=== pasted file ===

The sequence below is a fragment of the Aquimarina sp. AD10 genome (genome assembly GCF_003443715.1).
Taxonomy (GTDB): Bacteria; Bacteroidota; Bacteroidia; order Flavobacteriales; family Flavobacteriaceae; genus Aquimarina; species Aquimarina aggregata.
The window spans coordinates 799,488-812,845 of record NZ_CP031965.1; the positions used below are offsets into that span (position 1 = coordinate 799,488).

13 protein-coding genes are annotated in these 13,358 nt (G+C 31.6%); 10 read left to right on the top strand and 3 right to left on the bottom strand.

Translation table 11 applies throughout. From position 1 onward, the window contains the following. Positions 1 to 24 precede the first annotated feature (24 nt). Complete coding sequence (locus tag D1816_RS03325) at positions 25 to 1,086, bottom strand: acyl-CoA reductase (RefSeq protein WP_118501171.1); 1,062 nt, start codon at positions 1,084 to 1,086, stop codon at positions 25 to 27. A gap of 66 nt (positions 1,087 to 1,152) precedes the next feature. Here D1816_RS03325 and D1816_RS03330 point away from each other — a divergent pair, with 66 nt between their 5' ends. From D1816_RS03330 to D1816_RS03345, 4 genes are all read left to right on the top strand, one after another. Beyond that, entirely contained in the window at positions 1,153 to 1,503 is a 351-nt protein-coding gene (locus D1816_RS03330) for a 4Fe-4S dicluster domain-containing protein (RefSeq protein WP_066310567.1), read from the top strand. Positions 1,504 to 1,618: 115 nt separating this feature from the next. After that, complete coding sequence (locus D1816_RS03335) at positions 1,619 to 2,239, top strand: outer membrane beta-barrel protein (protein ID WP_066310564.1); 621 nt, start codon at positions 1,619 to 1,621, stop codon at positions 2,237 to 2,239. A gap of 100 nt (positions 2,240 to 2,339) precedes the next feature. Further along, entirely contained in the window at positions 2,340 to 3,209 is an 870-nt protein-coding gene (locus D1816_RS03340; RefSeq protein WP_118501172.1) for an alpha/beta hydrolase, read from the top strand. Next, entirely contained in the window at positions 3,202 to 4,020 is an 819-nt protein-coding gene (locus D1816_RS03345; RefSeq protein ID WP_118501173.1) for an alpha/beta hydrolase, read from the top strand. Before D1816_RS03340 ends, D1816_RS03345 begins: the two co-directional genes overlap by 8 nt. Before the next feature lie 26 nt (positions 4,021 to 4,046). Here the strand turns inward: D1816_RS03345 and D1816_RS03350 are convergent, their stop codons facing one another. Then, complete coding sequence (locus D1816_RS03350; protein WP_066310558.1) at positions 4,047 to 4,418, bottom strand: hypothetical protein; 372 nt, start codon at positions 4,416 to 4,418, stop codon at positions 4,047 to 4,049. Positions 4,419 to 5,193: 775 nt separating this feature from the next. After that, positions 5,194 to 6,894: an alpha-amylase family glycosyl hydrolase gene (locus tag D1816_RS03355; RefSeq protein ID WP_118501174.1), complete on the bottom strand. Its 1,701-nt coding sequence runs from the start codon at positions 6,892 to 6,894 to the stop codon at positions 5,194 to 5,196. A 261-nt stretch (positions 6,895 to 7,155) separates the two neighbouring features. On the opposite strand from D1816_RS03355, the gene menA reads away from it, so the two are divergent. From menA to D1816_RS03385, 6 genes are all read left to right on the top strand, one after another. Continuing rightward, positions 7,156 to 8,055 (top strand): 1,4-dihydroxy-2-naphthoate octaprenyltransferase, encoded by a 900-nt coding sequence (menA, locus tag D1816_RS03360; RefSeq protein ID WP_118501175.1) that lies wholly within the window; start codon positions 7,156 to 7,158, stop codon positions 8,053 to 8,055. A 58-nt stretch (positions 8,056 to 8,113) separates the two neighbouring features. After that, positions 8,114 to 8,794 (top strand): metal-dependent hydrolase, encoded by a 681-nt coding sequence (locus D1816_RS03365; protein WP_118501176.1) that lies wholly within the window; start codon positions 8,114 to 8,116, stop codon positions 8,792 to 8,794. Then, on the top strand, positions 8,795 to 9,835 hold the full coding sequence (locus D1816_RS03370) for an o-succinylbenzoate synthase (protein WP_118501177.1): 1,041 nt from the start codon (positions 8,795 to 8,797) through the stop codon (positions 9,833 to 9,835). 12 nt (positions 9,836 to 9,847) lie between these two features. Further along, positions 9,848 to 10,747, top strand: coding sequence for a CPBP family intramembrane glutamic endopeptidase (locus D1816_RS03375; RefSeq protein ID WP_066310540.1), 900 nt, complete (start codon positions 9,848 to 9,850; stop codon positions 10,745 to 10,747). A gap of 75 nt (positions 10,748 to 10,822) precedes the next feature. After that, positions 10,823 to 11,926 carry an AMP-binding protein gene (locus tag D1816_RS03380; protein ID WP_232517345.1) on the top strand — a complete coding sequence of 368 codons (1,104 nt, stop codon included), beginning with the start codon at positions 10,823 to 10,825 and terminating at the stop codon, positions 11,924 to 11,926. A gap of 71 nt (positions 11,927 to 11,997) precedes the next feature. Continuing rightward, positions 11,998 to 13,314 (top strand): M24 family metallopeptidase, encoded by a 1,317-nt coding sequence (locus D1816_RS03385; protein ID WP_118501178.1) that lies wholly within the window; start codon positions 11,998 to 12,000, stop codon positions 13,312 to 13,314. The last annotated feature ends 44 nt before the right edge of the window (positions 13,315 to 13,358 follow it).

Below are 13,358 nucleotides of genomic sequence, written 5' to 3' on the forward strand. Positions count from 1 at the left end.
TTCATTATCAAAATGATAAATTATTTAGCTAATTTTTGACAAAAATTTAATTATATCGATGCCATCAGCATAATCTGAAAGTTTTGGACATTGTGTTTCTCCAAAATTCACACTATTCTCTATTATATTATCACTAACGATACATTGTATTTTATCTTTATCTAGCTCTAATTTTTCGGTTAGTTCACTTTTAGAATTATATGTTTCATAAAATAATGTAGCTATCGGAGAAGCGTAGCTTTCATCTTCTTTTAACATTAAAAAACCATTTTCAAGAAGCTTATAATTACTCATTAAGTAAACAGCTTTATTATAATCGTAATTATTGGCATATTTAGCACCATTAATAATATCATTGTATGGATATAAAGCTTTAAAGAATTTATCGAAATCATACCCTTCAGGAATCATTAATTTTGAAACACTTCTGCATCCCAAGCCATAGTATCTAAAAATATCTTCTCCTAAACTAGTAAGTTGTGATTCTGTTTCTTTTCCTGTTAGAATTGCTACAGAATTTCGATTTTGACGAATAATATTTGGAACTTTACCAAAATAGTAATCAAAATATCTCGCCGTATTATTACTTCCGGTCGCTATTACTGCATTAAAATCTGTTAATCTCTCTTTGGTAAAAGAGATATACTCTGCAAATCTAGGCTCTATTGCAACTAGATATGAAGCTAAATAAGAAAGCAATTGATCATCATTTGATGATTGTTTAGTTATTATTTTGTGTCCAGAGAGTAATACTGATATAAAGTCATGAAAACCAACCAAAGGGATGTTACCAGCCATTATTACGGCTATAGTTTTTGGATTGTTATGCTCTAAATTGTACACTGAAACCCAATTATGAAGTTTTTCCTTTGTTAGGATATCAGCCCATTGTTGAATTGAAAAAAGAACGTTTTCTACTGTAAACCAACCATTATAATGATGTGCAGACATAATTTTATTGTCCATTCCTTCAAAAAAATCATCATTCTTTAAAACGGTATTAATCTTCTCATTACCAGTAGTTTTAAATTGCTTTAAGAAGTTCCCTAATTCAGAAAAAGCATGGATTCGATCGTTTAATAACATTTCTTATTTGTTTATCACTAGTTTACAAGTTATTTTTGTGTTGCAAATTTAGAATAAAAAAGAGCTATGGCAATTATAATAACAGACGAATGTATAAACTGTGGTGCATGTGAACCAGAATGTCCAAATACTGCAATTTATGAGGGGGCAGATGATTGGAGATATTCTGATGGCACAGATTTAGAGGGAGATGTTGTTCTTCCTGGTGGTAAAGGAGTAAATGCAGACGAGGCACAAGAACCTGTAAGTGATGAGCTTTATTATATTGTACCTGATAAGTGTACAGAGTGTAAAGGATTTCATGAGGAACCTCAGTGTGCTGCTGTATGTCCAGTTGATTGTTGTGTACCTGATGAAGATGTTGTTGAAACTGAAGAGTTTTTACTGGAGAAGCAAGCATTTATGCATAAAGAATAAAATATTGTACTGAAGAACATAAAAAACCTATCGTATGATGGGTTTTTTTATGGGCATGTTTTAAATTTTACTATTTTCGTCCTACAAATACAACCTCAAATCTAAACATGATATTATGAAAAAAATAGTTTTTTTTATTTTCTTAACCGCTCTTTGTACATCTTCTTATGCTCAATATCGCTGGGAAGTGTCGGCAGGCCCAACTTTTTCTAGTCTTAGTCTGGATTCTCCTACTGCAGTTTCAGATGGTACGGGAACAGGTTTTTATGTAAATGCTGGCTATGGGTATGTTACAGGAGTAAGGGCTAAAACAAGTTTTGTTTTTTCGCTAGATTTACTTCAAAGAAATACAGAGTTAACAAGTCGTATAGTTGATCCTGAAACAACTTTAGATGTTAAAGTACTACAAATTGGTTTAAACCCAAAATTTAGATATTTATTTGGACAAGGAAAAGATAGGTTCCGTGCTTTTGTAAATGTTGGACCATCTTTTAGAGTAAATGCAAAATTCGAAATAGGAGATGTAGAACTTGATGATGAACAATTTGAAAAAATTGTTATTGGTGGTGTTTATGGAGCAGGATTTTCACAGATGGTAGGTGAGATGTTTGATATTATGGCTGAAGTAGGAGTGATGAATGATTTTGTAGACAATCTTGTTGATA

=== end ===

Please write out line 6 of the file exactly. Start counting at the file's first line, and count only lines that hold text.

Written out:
Below are 13,358 nucleotides of genomic sequence, written 5' to 3' on the forward strand. Positions count from 1 at the left end.